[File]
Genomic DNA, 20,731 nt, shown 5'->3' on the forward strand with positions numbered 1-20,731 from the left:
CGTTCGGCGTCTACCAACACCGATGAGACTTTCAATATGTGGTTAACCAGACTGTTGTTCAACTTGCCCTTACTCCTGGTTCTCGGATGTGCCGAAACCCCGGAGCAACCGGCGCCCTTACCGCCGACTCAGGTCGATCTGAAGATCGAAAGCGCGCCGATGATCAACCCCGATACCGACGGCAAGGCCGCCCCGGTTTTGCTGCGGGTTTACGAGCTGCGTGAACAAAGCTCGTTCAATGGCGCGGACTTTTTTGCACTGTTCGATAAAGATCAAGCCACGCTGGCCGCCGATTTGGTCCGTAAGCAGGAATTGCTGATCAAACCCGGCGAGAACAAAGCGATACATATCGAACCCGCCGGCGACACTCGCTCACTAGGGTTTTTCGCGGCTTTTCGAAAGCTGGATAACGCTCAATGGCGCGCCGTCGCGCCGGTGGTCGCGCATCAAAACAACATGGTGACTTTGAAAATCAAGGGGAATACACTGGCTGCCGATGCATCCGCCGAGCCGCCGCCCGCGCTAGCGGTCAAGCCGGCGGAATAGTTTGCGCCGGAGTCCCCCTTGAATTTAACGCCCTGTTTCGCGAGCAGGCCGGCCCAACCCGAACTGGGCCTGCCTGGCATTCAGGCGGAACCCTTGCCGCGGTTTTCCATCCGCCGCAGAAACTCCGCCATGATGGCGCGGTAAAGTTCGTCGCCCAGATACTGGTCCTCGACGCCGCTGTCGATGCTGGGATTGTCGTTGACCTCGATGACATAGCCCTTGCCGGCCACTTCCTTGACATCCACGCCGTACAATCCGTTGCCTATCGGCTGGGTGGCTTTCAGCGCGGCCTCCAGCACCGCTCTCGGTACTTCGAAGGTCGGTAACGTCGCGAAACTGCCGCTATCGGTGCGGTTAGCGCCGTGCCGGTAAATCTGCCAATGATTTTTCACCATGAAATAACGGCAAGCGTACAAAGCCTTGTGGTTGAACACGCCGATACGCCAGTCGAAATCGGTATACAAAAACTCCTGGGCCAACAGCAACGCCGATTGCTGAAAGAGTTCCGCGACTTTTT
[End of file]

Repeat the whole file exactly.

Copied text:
Genomic DNA, 20,731 nt, shown 5'->3' on the forward strand with positions numbered 1-20,731 from the left:
CGTTCGGCGTCTACCAACACCGATGAGACTTTCAATATGTGGTTAACCAGACTGTTGTTCAACTTGCCCTTACTCCTGGTTCTCGGATGTGCCGAAACCCCGGAGCAACCGGCGCCCTTACCGCCGACTCAGGTCGATCTGAAGATCGAAAGCGCGCCGATGATCAACCCCGATACCGACGGCAAGGCCGCCCCGGTTTTGCTGCGGGTTTACGAGCTGCGTGAACAAAGCTCGTTCAATGGCGCGGACTTTTTTGCACTGTTCGATAAAGATCAAGCCACGCTGGCCGCCGATTTGGTCCGTAAGCAGGAATTGCTGATCAAACCCGGCGAGAACAAAGCGATACATATCGAACCCGCCGGCGACACTCGCTCACTAGGGTTTTTCGCGGCTTTTCGAAAGCTGGATAACGCTCAATGGCGCGCCGTCGCGCCGGTGGTCGCGCATCAAAACAACATGGTGACTTTGAAAATCAAGGGGAATACACTGGCTGCCGATGCATCCGCCGAGCCGCCGCCCGCGCTAGCGGTCAAGCCGGCGGAATAGTTTGCGCCGGAGTCCCCCTTGAATTTAACGCCCTGTTTCGCGAGCAGGCCGGCCCAACCCGAACTGGGCCTGCCTGGCATTCAGGCGGAACCCTTGCCGCGGTTTTCCATCCGCCGCAGAAACTCCGCCATGATGGCGCGGTAAAGTTCGTCGCCCAGATACTGGTCCTCGACGCCGCTGTCGATGCTGGGATTGTCGTTGACCTCGATGACATAGCCCTTGCCGGCCACTTCCTTGACATCCACGCCGTACAATCCGTTGCCTATCGGCTGGGTGGCTTTCAGCGCGGCCTCCAGCACCGCTCTCGGTACTTCGAAGGTCGGTAACGTCGCGAAACTGCCGCTATCGGTGCGGTTAGCGCCGTGCCGGTAAATCTGCCAATGATTTTTCACCATGAAATAACGGCAAGCGTACAAAGCCTTGTGGTTGAACACGCCGATACGCCAGTCGAAATCGGTATACAAAAACTCCTGGGCCAACAGCAACGCCGATTGCTGAAAGAGTTCCGCGACTTTTT